Tar mats at the oil-water contact (OWC tar mats) in oilfield reservoirs can have enormous, pernicious effects on production due to possibly preventing of any natural water drive and precluding any effectiveness of water injectors into aquifers. In spite of this potentially huge impact, tar mat formation is only now being resolved and integrated within advanced asphaltene science. Herein, we describe a very different type of tar mat which we refer to as a "rapid-destabilization tar mat??; it is the asphaltenes that undergo rapid destabilization. To our knowledge, this is the first paper to describe such rapid-destabilization tar mats at least in this context. Rapid-destabilization tar mats can be formed at the crest of the reservoir, generally not at the OWC and can introduce their own set of problems in production. Most importantly, rapid-destabilization tar mats can be porous and permeable, unlike the OWC tar mats. The rapid-destabilization tar mat can undergo plastic flow under standard production conditions rather unlike the OWC tar mat. As its name implies, the rapid-destabilization tar mat can form in very young reservoirs in which thermodynamic disequilibrium in the oil column prevails, while the OWC tar mats generally take longer (geologic) time to form and are often associated with thermodynamically equilibrated oil columns. Here, we describe extensive data sets on rapid-destabilization tar mats in two adjacent reservoirs. The surprising properties of these rapid-destabilization tar mats are redundantly confirmed in many different ways. All components of the processes forming rapid-destabilization tar mats are shown to be consistent with powerful new developments in asphaltene science, specifically with the development of the first equation of state for asphaltene gradients, the Flory-Huggins-Zuo Equation, which has been enabled by the resolution of asphaltene nanostructures in crude oil codified in the Yen-Mullins Model. Rapid-destabilization tar mats represent one extreme while the OWC tar mats represent the polar opposite extreme. In the future, occurrences of tar in reservoirs can be better understood within the context of these two end members tar mats. In addition, two reservoirs in the same minibasin show the same behavior. This important observation allows fluid analysis in wells in one reservoir to indicate likely issues in other reservoirs in the same basin.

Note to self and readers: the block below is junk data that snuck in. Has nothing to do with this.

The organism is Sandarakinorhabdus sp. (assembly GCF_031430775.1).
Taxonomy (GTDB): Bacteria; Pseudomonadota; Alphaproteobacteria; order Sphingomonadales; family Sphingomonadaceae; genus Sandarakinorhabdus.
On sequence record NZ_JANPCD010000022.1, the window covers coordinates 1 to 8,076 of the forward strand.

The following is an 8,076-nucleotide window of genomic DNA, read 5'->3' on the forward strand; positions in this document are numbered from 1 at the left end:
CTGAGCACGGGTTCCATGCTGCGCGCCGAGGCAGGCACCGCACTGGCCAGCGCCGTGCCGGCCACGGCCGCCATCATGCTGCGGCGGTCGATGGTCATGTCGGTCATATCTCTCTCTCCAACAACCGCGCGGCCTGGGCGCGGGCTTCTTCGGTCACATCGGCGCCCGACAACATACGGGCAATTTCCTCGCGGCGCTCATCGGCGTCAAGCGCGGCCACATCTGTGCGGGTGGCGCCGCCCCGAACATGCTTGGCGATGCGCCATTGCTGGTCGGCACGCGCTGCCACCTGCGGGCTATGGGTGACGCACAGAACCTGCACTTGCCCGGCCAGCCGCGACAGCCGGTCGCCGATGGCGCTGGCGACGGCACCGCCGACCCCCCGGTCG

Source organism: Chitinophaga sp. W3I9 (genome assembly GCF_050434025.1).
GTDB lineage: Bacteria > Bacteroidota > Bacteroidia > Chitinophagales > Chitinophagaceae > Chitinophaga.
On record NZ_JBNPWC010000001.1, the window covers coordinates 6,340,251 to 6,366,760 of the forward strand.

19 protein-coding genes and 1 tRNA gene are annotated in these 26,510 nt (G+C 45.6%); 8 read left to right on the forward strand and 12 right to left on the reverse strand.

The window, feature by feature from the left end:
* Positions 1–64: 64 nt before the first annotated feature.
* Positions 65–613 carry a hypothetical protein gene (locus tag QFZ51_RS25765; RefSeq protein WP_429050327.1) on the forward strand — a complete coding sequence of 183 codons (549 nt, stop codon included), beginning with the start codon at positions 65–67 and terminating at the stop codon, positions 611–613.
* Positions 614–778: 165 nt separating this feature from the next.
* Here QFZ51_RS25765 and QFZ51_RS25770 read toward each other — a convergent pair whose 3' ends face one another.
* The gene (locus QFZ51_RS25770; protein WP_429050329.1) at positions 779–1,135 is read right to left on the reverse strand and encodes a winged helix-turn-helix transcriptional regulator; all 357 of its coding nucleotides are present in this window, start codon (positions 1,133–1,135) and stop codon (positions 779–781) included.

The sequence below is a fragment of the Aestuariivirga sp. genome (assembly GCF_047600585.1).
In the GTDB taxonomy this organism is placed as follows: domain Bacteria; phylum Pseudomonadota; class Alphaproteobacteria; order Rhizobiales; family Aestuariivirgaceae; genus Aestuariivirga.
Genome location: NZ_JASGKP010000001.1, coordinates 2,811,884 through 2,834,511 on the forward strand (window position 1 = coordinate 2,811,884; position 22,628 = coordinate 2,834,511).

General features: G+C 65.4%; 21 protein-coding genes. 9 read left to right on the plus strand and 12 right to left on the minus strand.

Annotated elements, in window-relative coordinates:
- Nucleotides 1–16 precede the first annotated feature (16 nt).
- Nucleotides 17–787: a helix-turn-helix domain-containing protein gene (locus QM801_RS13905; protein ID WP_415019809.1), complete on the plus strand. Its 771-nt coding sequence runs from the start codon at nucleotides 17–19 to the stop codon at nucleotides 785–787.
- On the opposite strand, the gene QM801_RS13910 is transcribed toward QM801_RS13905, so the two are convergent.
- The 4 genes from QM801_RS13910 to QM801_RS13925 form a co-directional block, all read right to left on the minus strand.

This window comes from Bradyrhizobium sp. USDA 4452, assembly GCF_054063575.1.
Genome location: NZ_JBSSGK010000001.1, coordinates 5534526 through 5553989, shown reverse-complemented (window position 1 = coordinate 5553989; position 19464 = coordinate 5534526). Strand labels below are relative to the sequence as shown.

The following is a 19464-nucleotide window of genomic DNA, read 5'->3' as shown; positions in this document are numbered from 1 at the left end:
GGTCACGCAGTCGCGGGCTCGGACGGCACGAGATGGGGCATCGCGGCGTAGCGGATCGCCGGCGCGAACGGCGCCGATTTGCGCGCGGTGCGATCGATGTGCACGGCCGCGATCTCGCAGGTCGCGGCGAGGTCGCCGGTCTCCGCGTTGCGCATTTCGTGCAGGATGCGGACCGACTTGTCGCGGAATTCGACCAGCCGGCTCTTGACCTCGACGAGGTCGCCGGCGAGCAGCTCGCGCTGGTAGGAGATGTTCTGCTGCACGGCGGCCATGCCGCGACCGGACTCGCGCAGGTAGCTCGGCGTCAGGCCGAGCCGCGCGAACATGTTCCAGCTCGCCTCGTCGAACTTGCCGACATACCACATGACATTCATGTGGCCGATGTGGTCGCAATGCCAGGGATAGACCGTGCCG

The well drainage pressure and radius are key parameters of real-time well and reservoir performance optimization, well test design and new wells' location identification. Currently, the primary method of estimating the well drainage radius is buildup tests and their subsequent well test analysis. Such buildup tests are conducted using wireline-run quartz gauges for an extended well shut-in period resulting in deferred production and risky operations.